Jane Futcher — Lives south of Willits. Past Board member from 2005-8. Former journalist for a Bay Area newspaper — author of 5 books. Involved in creating a revenue steam from large donors while a Bd. member. Was on the Bd. that hired the current General Manager.
Deadline for the return of ballots -March 31st.
Though the meeting was three hours long, many people stayed to give comments to the Board.
Dr. Michael Brown offered to be on an ad hoc committee to try to increase membership between pledge drives.
Programmer Tim Gregory thought the kzyxtalk list serve was a good innovative way to have discussions about the station between meetings. He also recommended the station consider setting up a Facebook page to increase interest in the station.
Former programmer, Toni Orans used to read children’s stories on air and thought the station was not filling the niche for a younger audience.
Ellen Saxe praised the quality of John Sakowiczp’s show, “All about Money.” She was especially impressed with the guests on a recent show about water.
Doug McKenty praised the Board for the opportunity to hear the viewpoints of individual Bd. members. With the number of Bd. meetings reduced to four a year, he would like the Bd. to return to the use of committees to get work done between meetings.
Dr. Richard Miller thanked Stuart Campbell for his statement regarding inclusiveness of all views. He felt that outside entities should not have to be resorted to in trying to solve the station's problems.
Mindy Cairn believed bullying and threats should not be tolerated by the Board or management. She also stated people should show respect by not speaking longer than their allotted time.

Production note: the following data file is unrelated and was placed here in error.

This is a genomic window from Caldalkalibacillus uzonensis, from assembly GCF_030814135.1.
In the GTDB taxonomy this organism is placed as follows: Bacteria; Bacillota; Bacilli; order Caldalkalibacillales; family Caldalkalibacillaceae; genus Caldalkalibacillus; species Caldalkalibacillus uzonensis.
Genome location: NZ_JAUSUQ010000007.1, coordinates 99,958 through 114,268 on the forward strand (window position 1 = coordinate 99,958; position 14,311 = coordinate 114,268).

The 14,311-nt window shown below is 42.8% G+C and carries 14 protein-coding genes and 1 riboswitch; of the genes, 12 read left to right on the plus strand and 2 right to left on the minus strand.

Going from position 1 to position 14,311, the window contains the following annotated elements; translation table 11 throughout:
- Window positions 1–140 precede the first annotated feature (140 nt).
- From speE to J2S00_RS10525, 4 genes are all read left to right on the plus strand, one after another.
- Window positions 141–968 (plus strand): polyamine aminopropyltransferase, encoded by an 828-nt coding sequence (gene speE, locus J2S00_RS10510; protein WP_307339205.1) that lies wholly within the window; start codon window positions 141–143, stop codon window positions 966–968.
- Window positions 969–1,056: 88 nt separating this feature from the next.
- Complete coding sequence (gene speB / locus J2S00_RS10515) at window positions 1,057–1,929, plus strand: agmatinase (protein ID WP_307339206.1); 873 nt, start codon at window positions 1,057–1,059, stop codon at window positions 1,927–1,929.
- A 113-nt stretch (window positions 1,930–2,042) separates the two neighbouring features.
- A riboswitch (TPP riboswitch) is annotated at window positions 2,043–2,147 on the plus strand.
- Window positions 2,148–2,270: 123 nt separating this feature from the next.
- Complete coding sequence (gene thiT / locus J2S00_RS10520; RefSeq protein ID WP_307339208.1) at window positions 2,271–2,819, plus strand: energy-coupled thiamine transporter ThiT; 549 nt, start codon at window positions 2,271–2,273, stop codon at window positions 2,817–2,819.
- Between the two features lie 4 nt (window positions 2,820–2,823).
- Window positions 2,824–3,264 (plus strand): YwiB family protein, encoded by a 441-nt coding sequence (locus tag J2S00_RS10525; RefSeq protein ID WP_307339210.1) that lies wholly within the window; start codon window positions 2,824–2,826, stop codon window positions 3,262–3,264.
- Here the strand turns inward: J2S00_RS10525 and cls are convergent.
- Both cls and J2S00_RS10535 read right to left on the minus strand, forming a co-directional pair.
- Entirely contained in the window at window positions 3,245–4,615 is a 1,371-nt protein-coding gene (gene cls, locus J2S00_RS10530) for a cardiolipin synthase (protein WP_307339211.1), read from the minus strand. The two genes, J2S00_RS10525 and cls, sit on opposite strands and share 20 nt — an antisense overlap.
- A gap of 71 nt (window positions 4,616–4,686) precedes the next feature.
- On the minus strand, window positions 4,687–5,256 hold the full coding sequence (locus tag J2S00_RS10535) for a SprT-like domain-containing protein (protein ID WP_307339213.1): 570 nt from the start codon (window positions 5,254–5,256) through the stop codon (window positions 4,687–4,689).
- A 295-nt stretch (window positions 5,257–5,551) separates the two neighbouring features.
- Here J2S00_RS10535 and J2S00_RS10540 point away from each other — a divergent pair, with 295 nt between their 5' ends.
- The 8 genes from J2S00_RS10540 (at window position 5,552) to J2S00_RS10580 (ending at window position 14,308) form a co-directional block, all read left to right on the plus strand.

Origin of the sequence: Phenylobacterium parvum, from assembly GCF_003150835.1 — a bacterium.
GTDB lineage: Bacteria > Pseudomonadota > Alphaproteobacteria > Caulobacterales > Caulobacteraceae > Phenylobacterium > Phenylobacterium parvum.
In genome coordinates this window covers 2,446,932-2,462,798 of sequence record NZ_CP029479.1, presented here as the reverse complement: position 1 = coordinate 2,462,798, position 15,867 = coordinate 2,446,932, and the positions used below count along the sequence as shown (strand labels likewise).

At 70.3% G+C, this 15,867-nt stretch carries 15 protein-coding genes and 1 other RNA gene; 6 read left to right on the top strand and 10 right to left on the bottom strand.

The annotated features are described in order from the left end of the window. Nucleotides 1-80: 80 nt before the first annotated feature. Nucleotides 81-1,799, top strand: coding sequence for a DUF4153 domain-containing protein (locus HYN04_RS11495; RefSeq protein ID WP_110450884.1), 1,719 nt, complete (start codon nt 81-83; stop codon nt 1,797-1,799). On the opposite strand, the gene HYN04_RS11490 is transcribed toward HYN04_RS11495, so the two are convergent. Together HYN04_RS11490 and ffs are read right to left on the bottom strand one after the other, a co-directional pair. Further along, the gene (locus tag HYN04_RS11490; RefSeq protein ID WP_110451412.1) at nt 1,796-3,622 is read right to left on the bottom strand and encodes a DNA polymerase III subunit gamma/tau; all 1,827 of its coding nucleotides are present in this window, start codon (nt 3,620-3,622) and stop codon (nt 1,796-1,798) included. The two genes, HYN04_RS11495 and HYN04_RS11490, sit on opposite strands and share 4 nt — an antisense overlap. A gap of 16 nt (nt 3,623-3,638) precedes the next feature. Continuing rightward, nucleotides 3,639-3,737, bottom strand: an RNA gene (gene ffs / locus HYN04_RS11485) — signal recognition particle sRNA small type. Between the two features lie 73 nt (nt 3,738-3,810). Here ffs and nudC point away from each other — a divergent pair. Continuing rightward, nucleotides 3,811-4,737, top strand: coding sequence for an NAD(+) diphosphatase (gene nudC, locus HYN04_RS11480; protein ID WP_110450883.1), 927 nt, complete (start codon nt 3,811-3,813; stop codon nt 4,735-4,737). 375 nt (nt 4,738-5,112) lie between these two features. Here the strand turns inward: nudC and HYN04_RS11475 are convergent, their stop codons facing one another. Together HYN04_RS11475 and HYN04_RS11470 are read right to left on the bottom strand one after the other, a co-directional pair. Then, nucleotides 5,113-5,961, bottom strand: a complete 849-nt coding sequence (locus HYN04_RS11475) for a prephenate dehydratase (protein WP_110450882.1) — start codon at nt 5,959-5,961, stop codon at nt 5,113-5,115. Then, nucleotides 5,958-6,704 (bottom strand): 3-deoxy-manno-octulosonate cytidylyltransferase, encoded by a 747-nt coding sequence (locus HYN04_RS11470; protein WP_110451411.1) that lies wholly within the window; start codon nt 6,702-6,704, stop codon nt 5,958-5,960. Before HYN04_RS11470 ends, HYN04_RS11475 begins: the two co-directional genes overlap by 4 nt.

Toni Rizzo, co host of Corporations for Democracy stated that the station is much improved through the hard work of staff and management. She corrected the notion that Open Lines had been cancelled, stating that it had been suspended until the bleep machine was initiated. She also believed its suspension was not a free speech issue.
Ann Rennacker, of Ocean Protection Coalition spoke of her displeasure at hearing ads for natural gas promoting the practice of fracking which she strongly opposed and felt it was inappropriate to have that type of ad so closely aligned to the environment show she enjoyed listening to. She said letters both she and her group had written had received no response. David Steffen, the underwriting manager, responded that the ads she heard were a part of the national programming package and the station had no control over that advertising.
Malcolm MacDonald said he had been a guest of a late night talk show and found the host afraid that the show might get her in trouble with the Program Director. He said he wrote for the AVA and that the paper shouldn't be such a whipping boy for members of the Board and for members of the audience.